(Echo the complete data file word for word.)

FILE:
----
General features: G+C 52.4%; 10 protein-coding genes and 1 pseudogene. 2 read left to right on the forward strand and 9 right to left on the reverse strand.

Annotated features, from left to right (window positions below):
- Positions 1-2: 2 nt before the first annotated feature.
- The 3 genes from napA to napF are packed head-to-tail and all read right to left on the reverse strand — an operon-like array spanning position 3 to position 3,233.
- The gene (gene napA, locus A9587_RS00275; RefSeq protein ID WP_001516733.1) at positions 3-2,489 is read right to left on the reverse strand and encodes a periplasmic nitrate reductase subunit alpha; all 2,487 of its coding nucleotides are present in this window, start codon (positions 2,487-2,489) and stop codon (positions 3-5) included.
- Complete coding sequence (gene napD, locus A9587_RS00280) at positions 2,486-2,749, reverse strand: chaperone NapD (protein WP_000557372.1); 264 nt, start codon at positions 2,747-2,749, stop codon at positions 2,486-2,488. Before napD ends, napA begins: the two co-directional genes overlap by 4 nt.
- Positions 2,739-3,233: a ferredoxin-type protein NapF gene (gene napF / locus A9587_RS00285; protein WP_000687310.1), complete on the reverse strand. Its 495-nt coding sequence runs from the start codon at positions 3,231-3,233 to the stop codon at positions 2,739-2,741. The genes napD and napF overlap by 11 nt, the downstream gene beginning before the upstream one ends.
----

General features: G+C 52.4%; 10 protein-coding genes and 1 pseudogene. 2 read left to right on the forward strand and 9 right to left on the reverse strand.

Annotated features, from left to right (window positions below):
- Positions 1-2: 2 nt before the first annotated feature.
- The 3 genes from napA to napF are packed head-to-tail and all read right to left on the reverse strand — an operon-like array spanning position 3 to position 3,233.
- The gene (gene napA, locus A9587_RS00275; RefSeq protein ID WP_001516733.1) at positions 3-2,489 is read right to left on the reverse strand and encodes a periplasmic nitrate reductase subunit alpha; all 2,487 of its coding nucleotides are present in this window, start codon (positions 2,487-2,489) and stop codon (positions 3-5) included.
- Complete coding sequence (gene napD, locus A9587_RS00280) at positions 2,486-2,749, reverse strand: chaperone NapD (protein WP_000557372.1); 264 nt, start codon at positions 2,747-2,749, stop codon at positions 2,486-2,488. Before napD ends, napA begins: the two co-directional genes overlap by 4 nt.
- Positions 2,739-3,233: a ferredoxin-type protein NapF gene (gene napF / locus A9587_RS00285; protein WP_000687310.1), complete on the reverse strand. Its 495-nt coding sequence runs from the start codon at positions 3,231-3,233 to the stop codon at positions 2,739-2,741. The genes napD and napF overlap by 11 nt, the downstream gene beginning before the upstream one ends.